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Clairton officials await report on roach-infested home

| Wednesday, Jan. 9, 2013, 4:07 a.m.
Cockroaches from this white house at 745 Waddell Ave. in Clairton spread to neighboring homes in September, causing serious concern for the city and its residents. Cindy Shegan Keeley | Daily News
Clairton officials condemned a house at 745 Waddell Ave. in September after hundreds of cockroaches were found inside living with a family of six people. Cindy Shegan Keeley | Daily News

Clairton officials are awaiting verification from the Allegheny County Health Department that an insect-infested property along Waddell Avenue now is bug free.

Code enforcement officer George Glagola said he contacted the department in December regarding 745 Waddell Ave., a building condemned by the city because of a cockroach crises in early September.

“I didn't get any response,” Glagola said on Tuesday. “I hope (to), so that we can put it in our file and zip everything up.”

Cindy Nehila, 32, and David Nehila, 24, and their four children were removed from what authorities described as a garbage-filled, roach-infested residence.

City manager Howard Bednar and an exterminator from Budget Pest Control visited the property on Sept. 2. The family was ordered to remove everything from the house. A Dumpster was placed outside the home on Sept. 4, and the building was condemned on Sept. 5.

Bednar said he contacted ACHD that month.

“They were slow to act on this,” Bednar said of ACHD.

Clairton police charged the Nehilas with four counts of endangering the welfare of children. Allegheny County's Office of Children, Youth and Families became involved, and the Nehilas were ordered to attend parenting classes in October.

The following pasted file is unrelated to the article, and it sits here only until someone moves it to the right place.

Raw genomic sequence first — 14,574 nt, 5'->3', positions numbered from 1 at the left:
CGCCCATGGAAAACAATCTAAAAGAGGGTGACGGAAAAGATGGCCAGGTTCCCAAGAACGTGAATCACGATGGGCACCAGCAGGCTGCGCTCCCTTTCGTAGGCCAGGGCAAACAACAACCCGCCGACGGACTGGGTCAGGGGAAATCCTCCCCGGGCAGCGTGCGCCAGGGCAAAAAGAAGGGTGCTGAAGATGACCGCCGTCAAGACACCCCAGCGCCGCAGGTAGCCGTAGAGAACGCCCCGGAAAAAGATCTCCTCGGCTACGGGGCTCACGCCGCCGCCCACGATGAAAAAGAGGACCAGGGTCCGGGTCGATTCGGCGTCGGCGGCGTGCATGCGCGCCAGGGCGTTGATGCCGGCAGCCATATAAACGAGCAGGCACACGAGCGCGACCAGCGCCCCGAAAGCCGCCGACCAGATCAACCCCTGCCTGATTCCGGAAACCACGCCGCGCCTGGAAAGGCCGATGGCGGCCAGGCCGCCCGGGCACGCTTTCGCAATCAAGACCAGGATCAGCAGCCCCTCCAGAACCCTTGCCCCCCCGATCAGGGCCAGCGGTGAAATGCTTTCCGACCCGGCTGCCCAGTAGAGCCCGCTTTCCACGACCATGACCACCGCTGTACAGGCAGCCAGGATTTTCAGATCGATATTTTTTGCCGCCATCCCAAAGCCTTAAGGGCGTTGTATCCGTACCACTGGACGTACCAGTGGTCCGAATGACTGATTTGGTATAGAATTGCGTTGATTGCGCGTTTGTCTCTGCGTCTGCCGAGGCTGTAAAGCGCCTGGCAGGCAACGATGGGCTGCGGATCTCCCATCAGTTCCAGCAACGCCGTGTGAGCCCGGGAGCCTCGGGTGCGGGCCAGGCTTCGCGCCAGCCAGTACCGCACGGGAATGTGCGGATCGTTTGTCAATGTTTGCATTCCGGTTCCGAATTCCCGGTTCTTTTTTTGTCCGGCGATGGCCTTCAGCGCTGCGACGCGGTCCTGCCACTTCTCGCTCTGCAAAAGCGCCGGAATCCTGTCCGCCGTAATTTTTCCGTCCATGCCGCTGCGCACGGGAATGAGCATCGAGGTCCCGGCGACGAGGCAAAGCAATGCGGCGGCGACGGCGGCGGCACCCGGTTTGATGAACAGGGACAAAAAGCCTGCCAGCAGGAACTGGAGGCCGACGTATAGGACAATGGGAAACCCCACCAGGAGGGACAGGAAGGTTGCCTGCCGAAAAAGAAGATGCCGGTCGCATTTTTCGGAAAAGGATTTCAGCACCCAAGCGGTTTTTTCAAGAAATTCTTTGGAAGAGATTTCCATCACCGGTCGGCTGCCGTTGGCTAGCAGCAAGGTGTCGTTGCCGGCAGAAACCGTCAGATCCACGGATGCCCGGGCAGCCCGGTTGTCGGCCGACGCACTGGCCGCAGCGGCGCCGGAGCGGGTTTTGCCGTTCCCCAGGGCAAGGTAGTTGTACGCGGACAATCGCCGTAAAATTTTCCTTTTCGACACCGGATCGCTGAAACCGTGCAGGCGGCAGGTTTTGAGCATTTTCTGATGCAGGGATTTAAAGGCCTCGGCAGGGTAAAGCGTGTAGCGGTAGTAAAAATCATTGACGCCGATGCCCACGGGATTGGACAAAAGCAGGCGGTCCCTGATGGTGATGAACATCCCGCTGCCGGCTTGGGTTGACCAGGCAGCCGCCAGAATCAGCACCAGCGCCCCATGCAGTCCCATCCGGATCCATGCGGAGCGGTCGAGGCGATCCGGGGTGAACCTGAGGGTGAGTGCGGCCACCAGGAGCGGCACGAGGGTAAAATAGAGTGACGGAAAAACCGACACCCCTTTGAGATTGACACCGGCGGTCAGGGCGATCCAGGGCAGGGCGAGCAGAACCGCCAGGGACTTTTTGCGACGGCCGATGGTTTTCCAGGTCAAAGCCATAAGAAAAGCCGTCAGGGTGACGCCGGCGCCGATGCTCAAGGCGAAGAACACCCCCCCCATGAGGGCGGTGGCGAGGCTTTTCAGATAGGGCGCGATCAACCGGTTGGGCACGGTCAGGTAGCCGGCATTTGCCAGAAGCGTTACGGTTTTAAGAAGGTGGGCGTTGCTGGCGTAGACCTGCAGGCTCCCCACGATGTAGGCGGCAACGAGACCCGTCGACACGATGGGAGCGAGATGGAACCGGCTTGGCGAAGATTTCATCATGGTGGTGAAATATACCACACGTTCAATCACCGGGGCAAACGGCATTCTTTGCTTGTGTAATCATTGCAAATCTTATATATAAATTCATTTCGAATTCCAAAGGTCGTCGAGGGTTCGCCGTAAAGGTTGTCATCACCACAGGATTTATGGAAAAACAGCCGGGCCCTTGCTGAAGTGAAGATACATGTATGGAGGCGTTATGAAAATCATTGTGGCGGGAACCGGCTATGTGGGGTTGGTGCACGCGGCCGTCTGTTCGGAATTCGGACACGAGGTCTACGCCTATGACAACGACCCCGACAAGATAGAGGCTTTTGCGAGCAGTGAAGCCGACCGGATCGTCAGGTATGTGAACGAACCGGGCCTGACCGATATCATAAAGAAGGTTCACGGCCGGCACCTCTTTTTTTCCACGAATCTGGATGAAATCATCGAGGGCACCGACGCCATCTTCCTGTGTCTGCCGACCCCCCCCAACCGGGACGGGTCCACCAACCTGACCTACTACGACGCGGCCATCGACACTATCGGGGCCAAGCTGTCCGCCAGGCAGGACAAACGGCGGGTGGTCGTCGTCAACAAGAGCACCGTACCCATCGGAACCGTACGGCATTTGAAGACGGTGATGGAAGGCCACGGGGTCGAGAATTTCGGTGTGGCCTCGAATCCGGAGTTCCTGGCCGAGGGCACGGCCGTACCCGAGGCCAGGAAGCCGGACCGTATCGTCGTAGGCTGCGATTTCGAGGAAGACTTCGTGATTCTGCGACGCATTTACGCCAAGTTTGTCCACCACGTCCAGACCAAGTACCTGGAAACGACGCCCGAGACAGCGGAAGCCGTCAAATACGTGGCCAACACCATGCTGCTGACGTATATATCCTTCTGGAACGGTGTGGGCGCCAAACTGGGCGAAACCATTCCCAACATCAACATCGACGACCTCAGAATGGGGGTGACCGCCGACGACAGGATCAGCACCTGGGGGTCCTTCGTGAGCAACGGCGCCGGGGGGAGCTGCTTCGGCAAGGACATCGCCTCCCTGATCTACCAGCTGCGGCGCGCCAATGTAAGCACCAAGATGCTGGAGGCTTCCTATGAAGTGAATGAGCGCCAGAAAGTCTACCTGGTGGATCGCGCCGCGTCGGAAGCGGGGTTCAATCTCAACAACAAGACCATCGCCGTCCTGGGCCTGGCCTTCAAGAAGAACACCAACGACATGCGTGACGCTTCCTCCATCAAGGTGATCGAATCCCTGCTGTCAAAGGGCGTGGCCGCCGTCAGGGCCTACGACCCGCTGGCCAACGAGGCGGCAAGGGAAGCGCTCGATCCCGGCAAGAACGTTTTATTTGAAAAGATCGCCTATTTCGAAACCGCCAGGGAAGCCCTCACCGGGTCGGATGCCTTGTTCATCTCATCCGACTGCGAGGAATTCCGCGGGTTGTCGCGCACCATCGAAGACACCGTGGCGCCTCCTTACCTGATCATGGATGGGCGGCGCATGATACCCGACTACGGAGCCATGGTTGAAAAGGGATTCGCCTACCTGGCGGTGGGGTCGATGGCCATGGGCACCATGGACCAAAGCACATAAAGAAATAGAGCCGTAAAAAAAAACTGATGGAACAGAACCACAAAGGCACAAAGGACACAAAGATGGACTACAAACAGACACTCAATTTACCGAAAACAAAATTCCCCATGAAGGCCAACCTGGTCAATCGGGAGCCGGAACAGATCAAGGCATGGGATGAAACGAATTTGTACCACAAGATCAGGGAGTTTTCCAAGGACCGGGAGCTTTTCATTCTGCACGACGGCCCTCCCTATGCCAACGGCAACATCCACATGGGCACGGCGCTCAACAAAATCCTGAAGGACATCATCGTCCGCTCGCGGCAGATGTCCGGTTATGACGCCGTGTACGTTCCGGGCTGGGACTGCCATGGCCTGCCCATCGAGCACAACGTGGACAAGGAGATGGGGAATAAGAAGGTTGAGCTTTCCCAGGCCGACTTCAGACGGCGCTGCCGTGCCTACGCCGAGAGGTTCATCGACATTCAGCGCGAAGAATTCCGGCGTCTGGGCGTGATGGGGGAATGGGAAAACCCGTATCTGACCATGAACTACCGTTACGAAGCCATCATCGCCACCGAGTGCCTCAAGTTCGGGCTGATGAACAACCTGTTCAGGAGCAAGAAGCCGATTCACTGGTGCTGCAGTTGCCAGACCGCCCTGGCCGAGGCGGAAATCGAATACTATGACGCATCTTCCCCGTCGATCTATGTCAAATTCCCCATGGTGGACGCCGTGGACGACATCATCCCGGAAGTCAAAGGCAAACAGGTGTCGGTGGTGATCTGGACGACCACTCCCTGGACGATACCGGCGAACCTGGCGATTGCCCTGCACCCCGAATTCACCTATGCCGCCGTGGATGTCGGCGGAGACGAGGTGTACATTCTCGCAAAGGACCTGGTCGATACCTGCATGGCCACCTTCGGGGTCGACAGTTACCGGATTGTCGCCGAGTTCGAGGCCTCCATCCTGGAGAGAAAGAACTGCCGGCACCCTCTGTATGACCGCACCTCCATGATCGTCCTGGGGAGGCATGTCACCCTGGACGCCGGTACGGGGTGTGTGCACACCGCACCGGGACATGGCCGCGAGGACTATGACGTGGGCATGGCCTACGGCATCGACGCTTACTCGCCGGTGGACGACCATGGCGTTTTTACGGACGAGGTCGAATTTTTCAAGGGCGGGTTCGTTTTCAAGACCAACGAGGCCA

Attorney William James Helzlouer said his clients pleaded guilty to disorderly conduct at a preliminary hearing on Tuesday, and other charges were withdrawn.

The Nehilas also were ordered to pay court costs.

Helzlouer said they cooperated with CYF, and are continuing their parenting classes.

“Everything worked out. Everyone was happy,” Helzlouer said.

Budget Pest Control sprayed the house at least twice.

Glagola said the property owner, Guido Benack, was notified about the infestation, but was not officially cited because of his family's cooperation in addressing the problem.

Guy Benack, Guido's son, said at council's September meeting that “I'll do anything it takes to resolve this problem.”

The owner contracted Allegheny Pest Control to treat the house, with the last reported treatment in December, Councilwoman Kathy Tachoir said.

Neighbors' homes were sprayed for cockroaches when the bugs began to spread along Waddell Avenue.

Maria Campano of 741 Waddell Ave. and Marie Robinson of 734 Waddell Ave. used Budget Pest Control. They said they spent hundreds of dollars for chemicals and treatments, and believe they will have to spray again in the warmer months.

“We're just praying we don't see (cockroaches) again,” Robinson said. “We will get Budget back just for our peace of mind.”

“It's cold. It's very common that these types of insects will go dormant,” Campano said. “I have 20 roach traps outside my house. We still want the house torn down, but I think it's up to the owner to do.”

In September, Council unanimously authorizeD city solicitor J. Deron Gabriel to investigate all legal remedies available to the city for its actions in dealing with the infestation. The city has yet to take any other legal actions regarding the house.

“We'll wait till it's all done to make sure (there are no more problems),” Bednar said. “It's ultimately the landlord's responsibility to deal with it.”

Glagola said the building will remain condemned until he does a through inspection and the landlord applies for an occupancy permit.

Neither action is expected without health department reports.

Michael DiVittorio is a staff writer for Trib Total Media. He can be reached at 412-664-9161, ext. 1965, or mdivittorio@tribweb.com.

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